Eggs are great, but sometimes you’ve got to break out of your shell and try something new. Tim Ho Wan, the buzzy East Village spot known for long waits and Michelin-approved cheap eats, deals in sweet BBQ pork buns, siu mai, pork-flecked turnip cakes, and sticky rice wrapped like a present in a lotus leaf, all for under $5 a pop. You’ll never just walk in on a weekend, so put your name down and take a stroll around the East Village to build up an appetite for your multi-course feast.
Best for bottomless brunch: Miss Lily's
109 Avenue A
It’s far more likely that you’ve found yourself jamming to reggae late into the night than brunching at this Jamaican restaurant/bar, but the daytime food scene is just as lively as the night crowd. Too many bottomless brunch destinations use free-flowing booze as a cover for mediocre food, but Miss Lily’s is a welcome exception. The food here is excellent even without inebriation. Opt for Jamaican rancheros with eggs over easy, piled on top of plantains, and drenched in a stewed pea sauce. Or grab a side of jerk pork sausage to complement your shaved coconut pancakes. Either way, your bottomless experience will not disappoint.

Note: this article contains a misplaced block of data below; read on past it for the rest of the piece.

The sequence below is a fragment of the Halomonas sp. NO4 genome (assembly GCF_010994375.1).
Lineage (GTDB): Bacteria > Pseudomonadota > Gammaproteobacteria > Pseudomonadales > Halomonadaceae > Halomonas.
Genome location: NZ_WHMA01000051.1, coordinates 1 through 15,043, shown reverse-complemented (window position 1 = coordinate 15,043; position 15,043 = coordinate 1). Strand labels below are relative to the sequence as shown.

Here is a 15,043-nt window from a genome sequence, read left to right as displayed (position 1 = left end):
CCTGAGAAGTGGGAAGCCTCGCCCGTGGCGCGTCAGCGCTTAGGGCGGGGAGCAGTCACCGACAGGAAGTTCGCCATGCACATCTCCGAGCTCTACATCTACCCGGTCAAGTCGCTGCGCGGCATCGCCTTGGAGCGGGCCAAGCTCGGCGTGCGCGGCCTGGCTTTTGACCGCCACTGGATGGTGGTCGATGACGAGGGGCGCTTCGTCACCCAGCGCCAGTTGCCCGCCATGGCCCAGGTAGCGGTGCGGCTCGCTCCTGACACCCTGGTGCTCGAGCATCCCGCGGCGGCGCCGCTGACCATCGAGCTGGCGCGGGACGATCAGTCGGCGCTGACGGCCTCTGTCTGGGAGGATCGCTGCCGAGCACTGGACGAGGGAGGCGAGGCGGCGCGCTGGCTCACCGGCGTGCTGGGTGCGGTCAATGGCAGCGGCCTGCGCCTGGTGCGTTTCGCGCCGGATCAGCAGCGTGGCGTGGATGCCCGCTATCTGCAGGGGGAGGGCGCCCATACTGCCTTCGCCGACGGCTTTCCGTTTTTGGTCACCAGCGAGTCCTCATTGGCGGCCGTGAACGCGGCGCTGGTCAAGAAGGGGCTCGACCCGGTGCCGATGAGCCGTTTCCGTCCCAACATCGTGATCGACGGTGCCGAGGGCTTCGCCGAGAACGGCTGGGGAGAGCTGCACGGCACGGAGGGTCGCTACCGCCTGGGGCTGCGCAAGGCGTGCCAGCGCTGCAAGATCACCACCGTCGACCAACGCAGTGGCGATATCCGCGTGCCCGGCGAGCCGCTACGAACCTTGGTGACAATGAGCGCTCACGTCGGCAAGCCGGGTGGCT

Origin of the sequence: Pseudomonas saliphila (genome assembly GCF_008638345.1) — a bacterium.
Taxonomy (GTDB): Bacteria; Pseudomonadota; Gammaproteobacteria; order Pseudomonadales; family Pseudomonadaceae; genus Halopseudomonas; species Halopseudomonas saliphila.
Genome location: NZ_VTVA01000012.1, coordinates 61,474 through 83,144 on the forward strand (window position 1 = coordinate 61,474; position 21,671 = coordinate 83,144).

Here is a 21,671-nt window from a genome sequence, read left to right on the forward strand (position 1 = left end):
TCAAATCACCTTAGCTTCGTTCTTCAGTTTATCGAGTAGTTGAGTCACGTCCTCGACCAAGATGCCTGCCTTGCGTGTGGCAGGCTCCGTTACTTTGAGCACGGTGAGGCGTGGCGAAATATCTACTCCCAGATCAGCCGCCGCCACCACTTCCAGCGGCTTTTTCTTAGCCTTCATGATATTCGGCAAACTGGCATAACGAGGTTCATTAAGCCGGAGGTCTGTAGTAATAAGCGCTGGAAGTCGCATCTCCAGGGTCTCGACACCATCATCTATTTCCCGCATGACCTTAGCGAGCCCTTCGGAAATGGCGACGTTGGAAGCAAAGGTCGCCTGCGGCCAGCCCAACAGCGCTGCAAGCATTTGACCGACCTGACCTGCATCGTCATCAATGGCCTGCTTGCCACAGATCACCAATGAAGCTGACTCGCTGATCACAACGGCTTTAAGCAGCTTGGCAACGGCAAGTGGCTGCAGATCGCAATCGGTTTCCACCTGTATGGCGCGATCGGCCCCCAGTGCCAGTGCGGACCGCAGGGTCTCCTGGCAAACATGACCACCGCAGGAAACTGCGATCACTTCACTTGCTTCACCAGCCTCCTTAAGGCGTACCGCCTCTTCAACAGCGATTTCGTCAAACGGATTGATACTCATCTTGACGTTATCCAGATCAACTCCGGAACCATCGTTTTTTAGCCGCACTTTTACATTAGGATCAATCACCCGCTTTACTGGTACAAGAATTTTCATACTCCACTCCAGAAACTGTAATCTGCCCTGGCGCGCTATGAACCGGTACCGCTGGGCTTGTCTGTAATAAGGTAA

Best for bagels: Tompkins Square Bagels
Brunch doesn’t always have to be a marathon of Bloody Marys and pancake-topped chicken & waffles. Bagels have been a go-to to-go NYC brunch favorite since time immemorial. The bagels here are boiled and baked on-site and are large enough to share. Stick to the classics like an everything bagel (untoasted, of course), with a schmear of cream cheese, or one of their myriad breakfast sandwiches.
Best for Mexican: Atla
372 Lafayette Street
Named one of Thrillist’s best new restaurants of 2017, Atla is one of New York’s many all-day cafes. It’s helmed by the same team as Flatiron’s beloved Cosme, but with an effortlessly cool, casual (and affordable) edge. The small space is washed in sunlight through floor-to-ceiling windows every morning, making it an idyllic spot to start your day with a cafe con leche. Sip that coffee with a bowl of spicy chilaquiles topped with a pillowy poached egg and a sprinkling of flax seeds and curls of cured onions, or crunch down on the arctic char and farmer’s cheese tostada: crisp blue chips piled with soft, sweet cheese, pink strands of arctic char, and a sprinkling of capers. It’s Atla’s little nod to bagels and lox.
Best for escaping the brunch scene: La Bonbonniere
28 Eighth Avenue